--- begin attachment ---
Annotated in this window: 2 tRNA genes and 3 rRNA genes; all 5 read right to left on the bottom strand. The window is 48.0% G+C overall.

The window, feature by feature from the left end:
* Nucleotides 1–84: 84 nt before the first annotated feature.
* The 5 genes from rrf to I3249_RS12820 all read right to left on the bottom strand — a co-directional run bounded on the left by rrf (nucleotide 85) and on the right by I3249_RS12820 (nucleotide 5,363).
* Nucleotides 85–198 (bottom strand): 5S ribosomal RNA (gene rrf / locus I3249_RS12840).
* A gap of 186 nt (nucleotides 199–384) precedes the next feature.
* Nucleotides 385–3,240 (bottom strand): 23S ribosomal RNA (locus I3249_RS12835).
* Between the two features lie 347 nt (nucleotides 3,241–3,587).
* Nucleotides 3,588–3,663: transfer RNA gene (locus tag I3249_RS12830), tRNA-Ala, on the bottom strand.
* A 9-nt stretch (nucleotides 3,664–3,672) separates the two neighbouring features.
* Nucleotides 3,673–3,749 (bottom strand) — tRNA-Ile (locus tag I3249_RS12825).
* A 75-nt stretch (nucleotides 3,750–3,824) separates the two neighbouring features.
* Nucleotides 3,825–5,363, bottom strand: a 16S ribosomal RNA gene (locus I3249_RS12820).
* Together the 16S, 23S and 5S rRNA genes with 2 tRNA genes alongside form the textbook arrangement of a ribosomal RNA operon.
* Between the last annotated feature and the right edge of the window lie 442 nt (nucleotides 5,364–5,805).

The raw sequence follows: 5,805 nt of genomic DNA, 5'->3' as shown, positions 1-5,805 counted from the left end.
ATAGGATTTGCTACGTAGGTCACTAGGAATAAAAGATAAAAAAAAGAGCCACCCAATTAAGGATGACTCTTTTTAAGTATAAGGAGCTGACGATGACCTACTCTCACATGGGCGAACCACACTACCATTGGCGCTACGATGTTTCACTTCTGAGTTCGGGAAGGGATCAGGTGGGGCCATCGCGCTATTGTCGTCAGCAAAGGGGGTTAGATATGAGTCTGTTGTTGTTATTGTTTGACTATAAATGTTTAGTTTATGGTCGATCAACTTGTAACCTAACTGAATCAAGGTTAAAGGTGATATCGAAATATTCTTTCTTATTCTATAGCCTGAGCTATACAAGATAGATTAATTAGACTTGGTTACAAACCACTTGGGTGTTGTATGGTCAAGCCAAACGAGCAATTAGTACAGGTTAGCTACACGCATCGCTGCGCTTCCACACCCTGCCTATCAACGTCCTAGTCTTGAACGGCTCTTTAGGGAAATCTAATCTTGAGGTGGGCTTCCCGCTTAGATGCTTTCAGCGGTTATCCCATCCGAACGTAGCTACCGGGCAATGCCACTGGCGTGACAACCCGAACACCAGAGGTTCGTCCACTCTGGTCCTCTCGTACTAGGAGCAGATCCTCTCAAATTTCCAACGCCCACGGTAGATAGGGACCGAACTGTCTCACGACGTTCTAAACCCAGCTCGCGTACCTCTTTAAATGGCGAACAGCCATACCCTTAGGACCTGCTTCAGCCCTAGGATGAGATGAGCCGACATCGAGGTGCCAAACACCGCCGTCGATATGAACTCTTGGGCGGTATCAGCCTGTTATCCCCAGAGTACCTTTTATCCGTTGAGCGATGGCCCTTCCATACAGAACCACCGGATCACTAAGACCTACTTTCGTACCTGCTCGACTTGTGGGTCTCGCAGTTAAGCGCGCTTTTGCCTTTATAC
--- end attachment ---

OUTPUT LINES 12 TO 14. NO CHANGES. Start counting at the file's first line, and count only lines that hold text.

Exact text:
* A 75-nt stretch (nucleotides 3,750–3,824) separates the two neighbouring features.
* Nucleotides 3,825–5,363, bottom strand: a 16S ribosomal RNA gene (locus I3249_RS12820).
* Together the 16S, 23S and 5S rRNA genes with 2 tRNA genes alongside form the textbook arrangement of a ribosomal RNA operon.